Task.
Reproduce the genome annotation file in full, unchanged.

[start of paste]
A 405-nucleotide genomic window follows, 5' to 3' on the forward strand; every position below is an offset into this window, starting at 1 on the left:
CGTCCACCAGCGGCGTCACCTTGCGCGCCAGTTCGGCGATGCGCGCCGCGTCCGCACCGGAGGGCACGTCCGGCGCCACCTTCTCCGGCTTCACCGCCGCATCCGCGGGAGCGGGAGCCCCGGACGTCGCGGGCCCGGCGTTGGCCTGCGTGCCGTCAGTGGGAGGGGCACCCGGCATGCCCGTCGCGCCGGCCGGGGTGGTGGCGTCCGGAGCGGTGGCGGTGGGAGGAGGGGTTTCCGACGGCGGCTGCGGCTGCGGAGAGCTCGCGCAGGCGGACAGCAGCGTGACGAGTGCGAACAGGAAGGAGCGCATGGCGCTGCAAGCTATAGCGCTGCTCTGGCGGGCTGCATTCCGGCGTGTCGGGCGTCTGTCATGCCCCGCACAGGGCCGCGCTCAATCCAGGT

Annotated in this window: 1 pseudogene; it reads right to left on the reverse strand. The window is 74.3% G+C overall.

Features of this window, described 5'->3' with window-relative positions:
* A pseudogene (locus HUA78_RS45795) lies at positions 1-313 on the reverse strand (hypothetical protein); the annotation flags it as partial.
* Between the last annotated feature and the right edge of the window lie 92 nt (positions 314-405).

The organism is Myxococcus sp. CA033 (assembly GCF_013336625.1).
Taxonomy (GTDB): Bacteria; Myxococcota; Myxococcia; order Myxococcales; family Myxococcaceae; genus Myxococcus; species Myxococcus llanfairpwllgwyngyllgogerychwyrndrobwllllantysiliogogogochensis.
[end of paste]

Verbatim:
A 405-nucleotide genomic window follows, 5' to 3' on the forward strand; every position below is an offset into this window, starting at 1 on the left:
CGTCCACCAGCGGCGTCACCTTGCGCGCCAGTTCGGCGATGCGCGCCGCGTCCGCACCGGAGGGCACGTCCGGCGCCACCTTCTCCGGCTTCACCGCCGCATCCGCGGGAGCGGGAGCCCCGGACGTCGCGGGCCCGGCGTTGGCCTGCGTGCCGTCAGTGGGAGGGGCACCCGGCATGCCCGTCGCGCCGGCCGGGGTGGTGGCGTCCGGAGCGGTGGCGGTGGGAGGAGGGGTTTCCGACGGCGGCTGCGGCTGCGGAGAGCTCGCGCAGGCGGACAGCAGCGTGACGAGTGCGAACAGGAAGGAGCGCATGGCGCTGCAAGCTATAGCGCTGCTCTGGCGGGCTGCATTCCGGCGTGTCGGGCGTCTGTCATGCCCCGCACAGGGCCGCGCTCAATCCAGGT

Annotated in this window: 1 pseudogene; it reads right to left on the reverse strand. The window is 74.3% G+C overall.

Features of this window, described 5'->3' with window-relative positions:
* A pseudogene (locus HUA78_RS45795) lies at positions 1-313 on the reverse strand (hypothetical protein); the annotation flags it as partial.
* Between the last annotated feature and the right edge of the window lie 92 nt (positions 314-405).

The organism is Myxococcus sp. CA033 (assembly GCF_013336625.1).
Taxonomy (GTDB): Bacteria; Myxococcota; Myxococcia; order Myxococcales; family Myxococcaceae; genus Myxococcus; species Myxococcus llanfairpwllgwyngyllgogerychwyrndrobwllllantysiliogogogochensis.